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Ma nouvelle bicyclette

Thursday, 8 July 2010 | Tags: , , , ,

I bought a new bicycle. She's a 3-speed city bike in a delightful shade of chartreuse with a gorgeous tan leather saddle, which will eventually mold perfectly to my butt. Now I need a basket with style worthy of my summer transport (except on days when it's raining).

The purchase of a city bicycle may not seem significant, but for me it most certainly is. It’s a sign Vancouver is upping its cool quotient. Consider the most stylish cities in the world – New York, Paris, Milan – and bicycling is part of the style set.  Just look at the “fixie” bike phenomenon that has gripped the hipster crowd over the last five years.

Fixie are fixed-gear bikes without brakes and the rear cog is bolted to the hub so whenever the bike is in motion the pedals go round and round. There are no shift levers, fenders or extra sprockets. The whole point is there is no extra anything that would detract from the aesthetic of the bike or make it easier to ride.

Stopping is achieved by skidding or reversing the pedals, and perhaps some luck. Knowing how to ride one requires far more than balancing on two wheels. Ride a fixie and you’re telling the world not only are you a he-man who can make it up and down big hills in traffic without the help of gears or breaks, but you’re also a style king.

The fixie bike craze started with city messengers and is now mainstream.  The bikes are beautiful and simple and can sell for thousands more than a factory-made bike with lots of gears and bells and whistles. A 24-carat, gold-plated, Swarovski crystal-encrusted, hand-built fixie by Aurumania costs over $100,000. (Hand-delivered anywhere in the world, of course.)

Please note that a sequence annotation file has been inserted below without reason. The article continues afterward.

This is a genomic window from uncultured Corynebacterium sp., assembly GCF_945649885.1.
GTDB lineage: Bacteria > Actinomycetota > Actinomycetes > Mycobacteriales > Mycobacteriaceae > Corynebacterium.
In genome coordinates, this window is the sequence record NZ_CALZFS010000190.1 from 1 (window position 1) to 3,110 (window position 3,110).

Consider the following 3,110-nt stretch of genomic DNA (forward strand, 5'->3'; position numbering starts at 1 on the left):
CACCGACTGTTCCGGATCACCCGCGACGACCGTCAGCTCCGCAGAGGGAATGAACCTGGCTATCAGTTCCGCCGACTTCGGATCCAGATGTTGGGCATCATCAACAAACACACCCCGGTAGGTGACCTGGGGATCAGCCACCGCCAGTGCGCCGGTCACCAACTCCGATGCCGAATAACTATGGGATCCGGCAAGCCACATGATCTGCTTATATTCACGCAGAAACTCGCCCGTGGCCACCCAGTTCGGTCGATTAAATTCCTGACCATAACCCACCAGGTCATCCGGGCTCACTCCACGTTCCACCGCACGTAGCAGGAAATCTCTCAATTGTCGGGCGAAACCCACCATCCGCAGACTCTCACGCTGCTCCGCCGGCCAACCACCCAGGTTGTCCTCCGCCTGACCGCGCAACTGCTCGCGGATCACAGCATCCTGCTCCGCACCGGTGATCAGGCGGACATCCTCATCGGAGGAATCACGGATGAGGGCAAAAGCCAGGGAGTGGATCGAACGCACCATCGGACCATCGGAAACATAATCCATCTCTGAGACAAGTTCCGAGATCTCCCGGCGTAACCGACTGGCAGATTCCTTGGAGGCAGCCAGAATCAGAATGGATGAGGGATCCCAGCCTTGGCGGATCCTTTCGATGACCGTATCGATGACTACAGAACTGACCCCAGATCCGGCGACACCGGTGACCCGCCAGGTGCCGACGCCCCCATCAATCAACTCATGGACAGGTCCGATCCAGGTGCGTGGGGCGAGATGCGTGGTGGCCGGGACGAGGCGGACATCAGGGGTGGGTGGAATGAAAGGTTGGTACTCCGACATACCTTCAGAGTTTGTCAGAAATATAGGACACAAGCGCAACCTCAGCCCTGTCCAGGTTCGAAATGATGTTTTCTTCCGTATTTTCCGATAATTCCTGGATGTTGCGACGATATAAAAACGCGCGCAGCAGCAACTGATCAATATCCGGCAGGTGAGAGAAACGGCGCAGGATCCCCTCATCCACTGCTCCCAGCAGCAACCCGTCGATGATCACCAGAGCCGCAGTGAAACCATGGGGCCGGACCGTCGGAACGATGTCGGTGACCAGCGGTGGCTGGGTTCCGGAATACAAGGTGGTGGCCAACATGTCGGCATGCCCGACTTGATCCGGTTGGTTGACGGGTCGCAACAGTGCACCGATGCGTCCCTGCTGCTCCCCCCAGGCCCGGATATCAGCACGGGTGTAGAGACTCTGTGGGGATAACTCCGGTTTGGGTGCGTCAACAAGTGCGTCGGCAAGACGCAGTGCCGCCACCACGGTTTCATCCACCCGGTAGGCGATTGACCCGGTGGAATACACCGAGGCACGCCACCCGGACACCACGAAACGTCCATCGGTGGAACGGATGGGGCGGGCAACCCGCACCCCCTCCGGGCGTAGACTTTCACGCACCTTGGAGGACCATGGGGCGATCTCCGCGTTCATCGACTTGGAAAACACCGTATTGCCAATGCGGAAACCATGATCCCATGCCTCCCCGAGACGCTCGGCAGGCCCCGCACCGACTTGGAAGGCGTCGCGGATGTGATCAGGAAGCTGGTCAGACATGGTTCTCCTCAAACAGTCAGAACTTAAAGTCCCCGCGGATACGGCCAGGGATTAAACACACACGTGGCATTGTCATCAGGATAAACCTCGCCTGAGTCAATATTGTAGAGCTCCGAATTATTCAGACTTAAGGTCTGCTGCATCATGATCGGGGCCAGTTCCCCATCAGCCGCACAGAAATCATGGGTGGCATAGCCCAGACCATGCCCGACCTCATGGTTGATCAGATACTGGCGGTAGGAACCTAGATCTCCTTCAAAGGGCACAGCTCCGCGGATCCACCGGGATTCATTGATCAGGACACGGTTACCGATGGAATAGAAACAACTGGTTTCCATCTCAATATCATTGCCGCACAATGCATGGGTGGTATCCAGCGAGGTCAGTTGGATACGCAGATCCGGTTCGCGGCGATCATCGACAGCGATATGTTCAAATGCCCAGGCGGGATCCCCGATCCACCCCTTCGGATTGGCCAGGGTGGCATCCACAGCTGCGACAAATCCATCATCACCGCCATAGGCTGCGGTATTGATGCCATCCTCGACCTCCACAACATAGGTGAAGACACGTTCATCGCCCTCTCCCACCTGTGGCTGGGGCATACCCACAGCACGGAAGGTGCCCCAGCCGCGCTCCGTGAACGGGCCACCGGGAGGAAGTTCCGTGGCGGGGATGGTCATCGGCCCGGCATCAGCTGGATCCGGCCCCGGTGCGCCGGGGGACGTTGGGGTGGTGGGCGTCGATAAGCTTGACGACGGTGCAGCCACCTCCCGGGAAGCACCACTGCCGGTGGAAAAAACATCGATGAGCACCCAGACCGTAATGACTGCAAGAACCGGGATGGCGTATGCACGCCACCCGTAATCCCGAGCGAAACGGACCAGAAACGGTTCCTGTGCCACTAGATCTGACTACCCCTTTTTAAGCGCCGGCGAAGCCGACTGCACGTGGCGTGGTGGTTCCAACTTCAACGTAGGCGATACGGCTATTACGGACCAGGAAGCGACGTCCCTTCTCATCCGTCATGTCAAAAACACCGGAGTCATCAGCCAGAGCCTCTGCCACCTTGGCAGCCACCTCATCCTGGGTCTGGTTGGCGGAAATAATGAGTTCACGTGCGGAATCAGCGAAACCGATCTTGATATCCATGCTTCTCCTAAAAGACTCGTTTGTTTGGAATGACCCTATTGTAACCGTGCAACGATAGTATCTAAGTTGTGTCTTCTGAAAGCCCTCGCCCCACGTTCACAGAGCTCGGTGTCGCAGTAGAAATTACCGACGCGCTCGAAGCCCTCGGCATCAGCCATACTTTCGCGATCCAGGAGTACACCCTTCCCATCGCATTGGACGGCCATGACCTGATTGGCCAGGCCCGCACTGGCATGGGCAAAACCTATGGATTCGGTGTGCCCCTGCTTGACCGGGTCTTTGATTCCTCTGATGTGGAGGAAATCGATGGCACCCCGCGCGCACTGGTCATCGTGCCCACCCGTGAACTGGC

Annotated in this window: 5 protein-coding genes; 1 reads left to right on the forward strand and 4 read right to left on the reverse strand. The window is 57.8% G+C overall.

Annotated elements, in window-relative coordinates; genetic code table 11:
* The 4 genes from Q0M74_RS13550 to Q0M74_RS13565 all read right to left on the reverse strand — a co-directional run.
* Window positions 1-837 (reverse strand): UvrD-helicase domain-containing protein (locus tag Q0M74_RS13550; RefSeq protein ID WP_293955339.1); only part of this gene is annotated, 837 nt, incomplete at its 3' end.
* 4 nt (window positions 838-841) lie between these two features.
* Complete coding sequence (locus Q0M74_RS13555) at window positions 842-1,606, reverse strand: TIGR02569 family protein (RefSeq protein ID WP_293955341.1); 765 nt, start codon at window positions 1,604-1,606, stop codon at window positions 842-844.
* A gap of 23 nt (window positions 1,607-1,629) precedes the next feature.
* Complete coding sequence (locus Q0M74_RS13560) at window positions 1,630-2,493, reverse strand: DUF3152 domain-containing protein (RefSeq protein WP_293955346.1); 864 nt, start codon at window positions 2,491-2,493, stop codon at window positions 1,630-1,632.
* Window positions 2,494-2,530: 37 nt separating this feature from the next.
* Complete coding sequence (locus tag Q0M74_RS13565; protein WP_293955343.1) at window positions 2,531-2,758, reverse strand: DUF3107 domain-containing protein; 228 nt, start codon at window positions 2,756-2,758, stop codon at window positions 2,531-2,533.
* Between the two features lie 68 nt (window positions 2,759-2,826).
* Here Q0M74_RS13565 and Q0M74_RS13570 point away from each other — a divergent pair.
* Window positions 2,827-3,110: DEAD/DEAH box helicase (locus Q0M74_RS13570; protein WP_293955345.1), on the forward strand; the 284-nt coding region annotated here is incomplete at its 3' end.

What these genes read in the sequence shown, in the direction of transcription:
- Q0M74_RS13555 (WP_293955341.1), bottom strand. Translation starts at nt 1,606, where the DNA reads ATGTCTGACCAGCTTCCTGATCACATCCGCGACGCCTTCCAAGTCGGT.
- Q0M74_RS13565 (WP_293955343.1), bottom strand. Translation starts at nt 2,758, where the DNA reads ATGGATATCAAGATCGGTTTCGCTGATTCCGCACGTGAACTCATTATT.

Vancouver

I have always seen Vancouver – my adopted city – as a car place. Not at all set up for getting from here to there on two wheels. We are not Amsterdam and our culture has never supported the idea. Oh sure, we’ve always represented ourselves as being “green”, but that doesn’t make it cool.

Vancouver was not a city where one would hop on her bicyclette in a pretty summer dress and pedal off to the market for some baguette and fromage. This ain’t Paris, where nowadays the city provides bikes that you can pick up in one spot and drop off in another for a nominal fee. In short, in all my 22 years of living here, Vancouver has not had a whole lot of style. Unless you count Lululemon as style. Which, unless you’re sweating, I do not.

In Vancouver, someone beyond a certain age who says he rides a 10-speed instead of a car is thought of as a hippie or somehow having a lesser status. The assumption is that he rides a bike because he has to due to his wee bank account or environmental conscience, not because he chooses to for as much a part of being stylish as anything else.

(I am slightly embarrassed to share the story of a former boyfriend who once purposely swerved his big fat SUV to do nothing more than frighten some cyclist on the side of the road. I broke up with him later that day.)

But change is afoot in my beloved city by the mountains. Take a seat on the patio of one of the Gastown district’s amazing new restaurants and you’ll see what I mean. One after the next, beautiful bicycles glide by, ridden by people who know how to put an outfit together. The bike racks are full – and not with mountain bikes.

I rolled my eyes when Vancouver’s Mayor dedicated an entire bridge lane to bikes, anticipating my road rage as traffic would surely slow to a crawl.  But now, when I can, I join the two-wheelers on the ride to downtown. There is even some congestion in the bike lane, if you can believe it. The other day a guy actually started chatting me up while we waited for the light to change.  He said he liked my bike.

I daresay Vancouver is growing up and finding her style. Now, if only I could find a stylish helmet.

 

 

 

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